When I was a child, I was fascinated by my father’s World War II medals—a silver star and a purple heart encased in velvet-lined boxes. My grandmother Jennie, for whom I was named—had thrown these medals across the room when she received them in government mail. Her 22-year-old son, who left college in his junior year to enlist, served as a medical officer in Germany, Holland and France. For his bravery in rescuing injured soldiers under fire, he received these tokens, and suffered the loss of hearing in his right ear and the sight in his right eye. I remember Daddy showing me the shrapnel shards forever under the skin of his leg, the scars where his tibia and fibula had been broken and repaired.
The federal holiday to be observed this weekend originated to honor those who died while serving in the U.S. military. I was reminded by a donation request letter I received from the USO (surprised to learn that the USO is a non-profit and not a government agency) that we have 5,000 soldiers still in Iraq, 4,000 in the horn of Africa, and more in Afghanistan, Syria, Kuwait, Dubai and …the “hot spot” list goes on. (For more on the topic of United States’ 800 foreign military bases, see recent article in The Nation) The USO tries to make these service people feel more at home with big screen TVs and bean bag chairs.
I have been a peace activist since I was in college. Still, I am aware that this country has been shamefully neglectful of those who, either out of desperation for a job, need for “free” college education or a sense of duty and search for meaning, have entered the Army, Marines, Navy, Special Forces. Many families have paid the ultimate price for the illegal, immoral and unnecessary invasion and occupation of Iraq. Ditto Afganistan. Countless veterans require lifelong medical care from loss of limbs and traumatic brain injury from the wars our government has engaged in since the beginning of this century alone.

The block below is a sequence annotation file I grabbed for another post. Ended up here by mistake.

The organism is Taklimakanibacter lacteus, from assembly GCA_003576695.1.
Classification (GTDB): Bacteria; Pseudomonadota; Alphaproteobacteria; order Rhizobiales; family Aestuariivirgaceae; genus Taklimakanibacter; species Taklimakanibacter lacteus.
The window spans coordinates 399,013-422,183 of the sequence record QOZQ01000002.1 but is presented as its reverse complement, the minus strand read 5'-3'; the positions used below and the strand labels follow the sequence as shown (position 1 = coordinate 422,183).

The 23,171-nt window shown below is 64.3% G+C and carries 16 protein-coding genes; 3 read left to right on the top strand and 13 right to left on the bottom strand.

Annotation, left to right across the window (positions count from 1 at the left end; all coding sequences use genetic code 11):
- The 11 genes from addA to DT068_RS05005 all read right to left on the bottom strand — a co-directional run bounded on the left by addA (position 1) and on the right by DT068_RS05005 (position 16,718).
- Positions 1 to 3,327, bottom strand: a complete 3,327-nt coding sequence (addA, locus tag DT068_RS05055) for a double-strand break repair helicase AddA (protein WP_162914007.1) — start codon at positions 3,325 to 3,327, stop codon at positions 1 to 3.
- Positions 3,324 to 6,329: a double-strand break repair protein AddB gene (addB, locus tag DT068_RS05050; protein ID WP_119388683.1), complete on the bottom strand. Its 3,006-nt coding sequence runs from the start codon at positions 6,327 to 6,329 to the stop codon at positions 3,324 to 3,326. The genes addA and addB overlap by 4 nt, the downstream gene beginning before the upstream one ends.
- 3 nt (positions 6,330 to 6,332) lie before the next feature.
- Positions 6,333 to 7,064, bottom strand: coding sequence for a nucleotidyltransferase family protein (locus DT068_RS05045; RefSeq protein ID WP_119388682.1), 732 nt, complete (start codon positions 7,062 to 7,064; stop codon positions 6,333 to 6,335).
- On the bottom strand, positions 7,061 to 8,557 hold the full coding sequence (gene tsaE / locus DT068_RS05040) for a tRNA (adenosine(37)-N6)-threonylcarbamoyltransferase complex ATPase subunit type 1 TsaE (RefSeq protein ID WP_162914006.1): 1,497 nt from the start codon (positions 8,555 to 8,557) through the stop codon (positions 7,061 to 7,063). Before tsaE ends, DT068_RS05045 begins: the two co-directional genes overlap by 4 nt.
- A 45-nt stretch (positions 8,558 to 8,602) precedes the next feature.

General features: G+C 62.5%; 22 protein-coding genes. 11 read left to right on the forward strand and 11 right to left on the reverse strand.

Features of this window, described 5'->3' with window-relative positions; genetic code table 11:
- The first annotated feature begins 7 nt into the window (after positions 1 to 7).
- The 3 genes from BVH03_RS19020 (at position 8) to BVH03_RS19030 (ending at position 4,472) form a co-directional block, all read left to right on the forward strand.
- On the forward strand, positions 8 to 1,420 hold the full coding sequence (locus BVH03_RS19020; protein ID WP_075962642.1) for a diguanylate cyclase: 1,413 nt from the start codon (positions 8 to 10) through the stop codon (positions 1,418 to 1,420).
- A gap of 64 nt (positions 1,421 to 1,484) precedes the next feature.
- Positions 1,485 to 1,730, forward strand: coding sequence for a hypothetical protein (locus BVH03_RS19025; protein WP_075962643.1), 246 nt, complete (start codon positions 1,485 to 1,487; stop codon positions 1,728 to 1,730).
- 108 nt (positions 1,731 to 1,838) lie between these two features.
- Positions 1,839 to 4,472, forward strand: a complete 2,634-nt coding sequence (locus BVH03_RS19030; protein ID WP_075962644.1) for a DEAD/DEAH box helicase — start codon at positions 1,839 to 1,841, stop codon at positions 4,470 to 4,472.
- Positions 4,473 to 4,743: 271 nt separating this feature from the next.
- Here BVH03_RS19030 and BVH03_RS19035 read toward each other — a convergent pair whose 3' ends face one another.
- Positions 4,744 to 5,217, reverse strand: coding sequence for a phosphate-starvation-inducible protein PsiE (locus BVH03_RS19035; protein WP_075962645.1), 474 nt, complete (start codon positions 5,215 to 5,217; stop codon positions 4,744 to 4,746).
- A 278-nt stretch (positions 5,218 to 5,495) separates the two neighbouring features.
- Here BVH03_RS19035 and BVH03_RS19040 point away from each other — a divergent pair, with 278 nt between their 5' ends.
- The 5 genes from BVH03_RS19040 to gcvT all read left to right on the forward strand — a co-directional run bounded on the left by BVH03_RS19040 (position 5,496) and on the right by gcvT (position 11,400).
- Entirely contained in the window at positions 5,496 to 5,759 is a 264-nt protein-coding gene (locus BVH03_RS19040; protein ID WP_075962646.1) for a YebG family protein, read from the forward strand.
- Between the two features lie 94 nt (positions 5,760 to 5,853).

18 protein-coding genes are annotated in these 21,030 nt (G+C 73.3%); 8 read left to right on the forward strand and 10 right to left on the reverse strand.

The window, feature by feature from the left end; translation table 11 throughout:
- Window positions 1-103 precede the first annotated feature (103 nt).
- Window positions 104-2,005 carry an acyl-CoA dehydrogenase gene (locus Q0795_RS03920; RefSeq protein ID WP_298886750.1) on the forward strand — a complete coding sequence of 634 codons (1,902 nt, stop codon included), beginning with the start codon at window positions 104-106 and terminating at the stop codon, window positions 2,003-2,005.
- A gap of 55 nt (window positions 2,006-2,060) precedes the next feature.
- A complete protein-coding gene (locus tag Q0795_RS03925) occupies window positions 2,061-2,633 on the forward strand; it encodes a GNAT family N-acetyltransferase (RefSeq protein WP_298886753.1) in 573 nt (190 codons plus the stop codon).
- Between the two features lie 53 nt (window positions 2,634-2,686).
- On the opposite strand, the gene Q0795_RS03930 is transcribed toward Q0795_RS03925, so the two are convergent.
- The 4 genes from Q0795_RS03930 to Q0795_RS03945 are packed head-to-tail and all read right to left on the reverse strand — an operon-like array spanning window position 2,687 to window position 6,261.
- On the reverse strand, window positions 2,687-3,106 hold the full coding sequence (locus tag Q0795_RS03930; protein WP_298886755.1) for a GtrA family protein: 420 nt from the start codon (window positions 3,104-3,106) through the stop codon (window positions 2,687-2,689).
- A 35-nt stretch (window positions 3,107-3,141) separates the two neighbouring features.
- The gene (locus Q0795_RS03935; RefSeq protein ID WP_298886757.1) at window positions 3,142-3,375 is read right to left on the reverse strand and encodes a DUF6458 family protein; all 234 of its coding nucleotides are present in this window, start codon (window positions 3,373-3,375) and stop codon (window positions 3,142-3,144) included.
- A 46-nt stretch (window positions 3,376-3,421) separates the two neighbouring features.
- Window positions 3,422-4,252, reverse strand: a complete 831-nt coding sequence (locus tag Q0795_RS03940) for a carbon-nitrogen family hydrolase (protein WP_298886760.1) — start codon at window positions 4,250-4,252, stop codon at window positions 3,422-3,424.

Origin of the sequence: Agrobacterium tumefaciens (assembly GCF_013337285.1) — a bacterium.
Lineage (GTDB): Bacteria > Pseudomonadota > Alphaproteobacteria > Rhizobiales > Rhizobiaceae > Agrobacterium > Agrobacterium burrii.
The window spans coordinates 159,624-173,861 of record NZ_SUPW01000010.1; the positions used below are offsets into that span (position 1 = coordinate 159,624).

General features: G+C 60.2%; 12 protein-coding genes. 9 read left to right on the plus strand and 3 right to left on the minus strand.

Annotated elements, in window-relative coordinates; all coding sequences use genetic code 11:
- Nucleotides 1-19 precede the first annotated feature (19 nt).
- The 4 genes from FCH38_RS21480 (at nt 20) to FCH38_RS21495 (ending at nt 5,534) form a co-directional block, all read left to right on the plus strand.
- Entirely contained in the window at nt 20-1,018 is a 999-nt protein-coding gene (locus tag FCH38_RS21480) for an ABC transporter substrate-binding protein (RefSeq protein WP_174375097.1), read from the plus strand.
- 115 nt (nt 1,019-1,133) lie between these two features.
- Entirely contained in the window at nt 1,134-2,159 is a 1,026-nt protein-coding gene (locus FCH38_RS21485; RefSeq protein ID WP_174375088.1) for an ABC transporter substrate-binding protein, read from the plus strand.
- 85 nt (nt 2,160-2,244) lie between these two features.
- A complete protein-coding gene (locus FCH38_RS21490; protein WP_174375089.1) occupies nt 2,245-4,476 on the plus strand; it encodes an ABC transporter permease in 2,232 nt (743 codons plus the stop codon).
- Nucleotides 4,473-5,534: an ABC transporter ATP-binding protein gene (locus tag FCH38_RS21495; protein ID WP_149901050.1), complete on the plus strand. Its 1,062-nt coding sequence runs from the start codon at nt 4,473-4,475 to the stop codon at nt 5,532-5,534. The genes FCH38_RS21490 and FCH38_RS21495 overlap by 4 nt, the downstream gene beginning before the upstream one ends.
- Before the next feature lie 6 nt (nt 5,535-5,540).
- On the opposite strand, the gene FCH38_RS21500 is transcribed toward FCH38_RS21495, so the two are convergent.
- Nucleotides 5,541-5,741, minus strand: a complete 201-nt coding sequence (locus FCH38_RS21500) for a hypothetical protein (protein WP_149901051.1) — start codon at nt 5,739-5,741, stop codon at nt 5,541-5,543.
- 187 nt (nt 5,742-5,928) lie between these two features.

It seems appropriate not only to remember with slogans, but to actively resist the lack of imagination by the old-and-rich that sends the young-and-poor into harm’s way.
A 27-year-old friend just joined the Navy with the desire to be a medical corpsman, and I wish him good luck and safe years of service. The Navy launched my brother into a meaningful career as a surgical nurse through his stint as a corpsman. I honor my late father for his service and owe my life to the fact that he survived. Probably every family in the United States has been touched in some way by the military, if only through their tax contributions to “defense and security related international activities.” ($602 billion in 2015)
Right now my garden is starting to relax from the profuse blooming and hot weather following this winter’s super-abundant rains. This observation makes me recall the words of Pete Seeger’s “Where Have All the Flowers Gone?” Gone for soldiers every one / When will they ever learn? / When will they ever learn?